New research from CEB’s Marketing Leadership Council shows that potential business customers are increasingly using digital channels to form opinions about major purchases. Today’s business buyers do not contact suppliers directly until 57 percent of the purchase process is complete. The challenge for marketers is to be present in these channels at all times with content that educates buyers and helps guide commercial decisions.
For those seeking to deliver tailored customer experiences based on deep customer insights, digital data and new analytic tools are a treasure trove. There are major shifts that are happening in the industry when it comes to B-to-B buying and selling. Now—thanks to the Internet and mobile technology—the amount of accessible information is astronomical. Currently, 58 percent of all leads come from the web, and that number is expected to increase to 71 percent by 2015. Only a few years back, the typical sales cycle started with the seller in the driver seat, and continued down a road in which the buying and sales cycles were directly aligned.
Today, more prospect interaction is occurring online, which is shortening the actual time for sales engagement. Buyers in the Internet age are far more educated than ever before, and as a result, are now in the power position as navigators of the sales cycle. Most buyers also favor digital interactions over in-person meetings, so by the time a sales representative engages with the buyer, a digital dialogue has already begun and opinions have been formed. The need for an early digital relationship has never been higher.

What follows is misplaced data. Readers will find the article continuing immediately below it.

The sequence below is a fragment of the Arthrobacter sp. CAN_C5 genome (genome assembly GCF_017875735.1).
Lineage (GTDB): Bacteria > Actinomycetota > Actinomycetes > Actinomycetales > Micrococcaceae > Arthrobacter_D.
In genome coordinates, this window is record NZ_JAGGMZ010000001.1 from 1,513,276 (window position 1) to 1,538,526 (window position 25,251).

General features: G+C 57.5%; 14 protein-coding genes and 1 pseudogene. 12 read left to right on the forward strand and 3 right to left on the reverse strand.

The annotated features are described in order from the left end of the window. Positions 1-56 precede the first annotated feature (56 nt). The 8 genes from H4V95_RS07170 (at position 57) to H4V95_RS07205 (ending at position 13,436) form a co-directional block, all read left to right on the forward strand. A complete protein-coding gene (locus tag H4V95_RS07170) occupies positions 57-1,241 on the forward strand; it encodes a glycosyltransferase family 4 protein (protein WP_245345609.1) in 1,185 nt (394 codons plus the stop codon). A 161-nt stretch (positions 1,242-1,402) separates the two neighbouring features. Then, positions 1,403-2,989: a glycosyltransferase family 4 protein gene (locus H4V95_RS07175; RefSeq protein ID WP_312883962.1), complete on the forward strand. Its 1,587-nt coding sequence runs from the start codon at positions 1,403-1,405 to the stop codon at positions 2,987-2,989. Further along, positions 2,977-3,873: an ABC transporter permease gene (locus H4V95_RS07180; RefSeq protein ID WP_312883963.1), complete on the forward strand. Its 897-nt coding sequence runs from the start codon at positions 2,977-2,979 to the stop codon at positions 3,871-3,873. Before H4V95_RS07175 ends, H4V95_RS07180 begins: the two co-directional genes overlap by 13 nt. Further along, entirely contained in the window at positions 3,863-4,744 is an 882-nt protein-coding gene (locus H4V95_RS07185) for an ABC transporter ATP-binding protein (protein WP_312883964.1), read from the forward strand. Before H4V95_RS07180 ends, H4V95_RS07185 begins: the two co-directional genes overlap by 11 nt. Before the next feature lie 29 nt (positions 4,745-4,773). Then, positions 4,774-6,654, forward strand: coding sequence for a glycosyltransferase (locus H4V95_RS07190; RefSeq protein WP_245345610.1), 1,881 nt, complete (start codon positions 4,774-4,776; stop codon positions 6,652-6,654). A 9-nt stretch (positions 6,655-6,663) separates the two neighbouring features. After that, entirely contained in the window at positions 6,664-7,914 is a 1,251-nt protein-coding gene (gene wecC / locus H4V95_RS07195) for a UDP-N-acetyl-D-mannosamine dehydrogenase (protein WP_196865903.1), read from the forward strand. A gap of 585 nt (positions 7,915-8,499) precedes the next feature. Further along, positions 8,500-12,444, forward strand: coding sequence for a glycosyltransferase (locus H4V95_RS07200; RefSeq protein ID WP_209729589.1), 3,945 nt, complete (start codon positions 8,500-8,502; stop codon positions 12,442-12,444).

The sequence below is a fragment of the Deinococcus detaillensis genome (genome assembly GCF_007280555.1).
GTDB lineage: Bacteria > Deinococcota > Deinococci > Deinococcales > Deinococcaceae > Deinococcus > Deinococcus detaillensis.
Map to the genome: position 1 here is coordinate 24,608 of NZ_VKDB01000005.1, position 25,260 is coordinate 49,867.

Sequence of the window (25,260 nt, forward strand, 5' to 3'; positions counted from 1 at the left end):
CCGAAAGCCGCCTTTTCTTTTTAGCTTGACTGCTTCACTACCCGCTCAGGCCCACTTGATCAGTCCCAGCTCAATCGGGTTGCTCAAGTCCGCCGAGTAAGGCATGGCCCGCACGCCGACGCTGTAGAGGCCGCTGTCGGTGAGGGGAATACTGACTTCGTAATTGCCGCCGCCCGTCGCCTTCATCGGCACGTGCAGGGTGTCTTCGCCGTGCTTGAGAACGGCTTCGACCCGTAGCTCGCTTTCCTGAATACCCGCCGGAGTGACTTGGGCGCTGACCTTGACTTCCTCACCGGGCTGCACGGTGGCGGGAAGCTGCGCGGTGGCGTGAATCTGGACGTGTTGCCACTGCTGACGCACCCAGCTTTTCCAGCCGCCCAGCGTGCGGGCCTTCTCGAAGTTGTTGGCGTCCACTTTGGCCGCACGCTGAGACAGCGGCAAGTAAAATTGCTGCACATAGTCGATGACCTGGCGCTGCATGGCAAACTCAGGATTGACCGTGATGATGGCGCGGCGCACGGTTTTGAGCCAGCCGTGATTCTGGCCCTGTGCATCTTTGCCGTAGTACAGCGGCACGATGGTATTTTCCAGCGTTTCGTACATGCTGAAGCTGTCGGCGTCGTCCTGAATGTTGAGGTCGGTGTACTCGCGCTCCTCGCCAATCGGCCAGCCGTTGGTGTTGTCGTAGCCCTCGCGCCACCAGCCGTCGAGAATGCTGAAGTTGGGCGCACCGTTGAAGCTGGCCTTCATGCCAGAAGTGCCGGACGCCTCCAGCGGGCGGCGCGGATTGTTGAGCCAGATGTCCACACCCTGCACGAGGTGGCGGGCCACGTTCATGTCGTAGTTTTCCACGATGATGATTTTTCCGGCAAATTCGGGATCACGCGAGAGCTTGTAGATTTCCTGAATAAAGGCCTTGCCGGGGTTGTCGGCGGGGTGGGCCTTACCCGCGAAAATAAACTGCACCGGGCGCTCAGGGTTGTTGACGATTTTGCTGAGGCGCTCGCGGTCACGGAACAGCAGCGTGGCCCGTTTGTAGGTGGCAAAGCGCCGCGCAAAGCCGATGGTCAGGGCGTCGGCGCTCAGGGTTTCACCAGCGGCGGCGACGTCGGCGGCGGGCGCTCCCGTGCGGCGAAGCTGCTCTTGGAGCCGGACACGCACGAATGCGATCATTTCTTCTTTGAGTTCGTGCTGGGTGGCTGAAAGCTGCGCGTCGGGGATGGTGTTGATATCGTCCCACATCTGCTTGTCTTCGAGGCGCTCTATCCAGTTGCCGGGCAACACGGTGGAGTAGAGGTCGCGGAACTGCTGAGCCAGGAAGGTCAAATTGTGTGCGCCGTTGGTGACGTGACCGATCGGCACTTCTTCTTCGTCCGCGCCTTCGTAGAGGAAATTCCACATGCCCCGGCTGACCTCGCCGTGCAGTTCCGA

Interestingly enough, few marketers receive formal marketing training relevant to today’s dramatically changing industry. So what do these shifts in the buyer/seller relationship mean to channel marketers? It should mean they put the majority of their focus on inbound marketing and react to these B-B changes by leveraging the role of the web.
It’s Marketing’s job to influence the 57 percent of the sale that occurs mostly on the web, before Sales contact, but three challenges – incomplete digital integration, ineffective content, and a poorly-optimized channel mix – are keeping marketers from growing mindshare and making the most of what they are getting already. First, it’s important to understand as much as possible about your buyers and their purchase process to market your solutions most effectively. Typical customers start their purchase process by going to their search engine of choice; thus, understanding the search terms your customers are using is critical to ensure your company shows up. This relates directly to SEO and how well your website is working for you.
Most B2B marketers have wised up to the value of content marketing, but many are still early on in the journey from product-focused to relationship-building content marketing. According to the 2014 Forrester Research/Business Marketing Association/Online Marketing Institute study, Compare Your B2B Content Marketing Maturity, while 51% of B2B marketing leaders rate their content marketing practices as very mature, an overwhelming 85% fail to connect content activity to business value — and, as a result, fail to retain customers or win their long-term loyalty. In fact, when asked to look back at the past 12 months and rate the effectiveness of content marketing efforts, only 14% of those surveyed gave their content practices high marks for delivering value back to the business.
Developing a strong digital strategy is a critical part of any marketer’s arsenal. Customers will be able to find you in their searches and use your content and resources to help guide their choices. It will also help position your company as a trusted thought leader in the industry by providing customers with solutions that address their pain points, and ultimately drive traffic to your website. By developing an effective digital marketing strategy you can play a leadership role helping to drive sales, tap into new customers and increase your company’s online presence.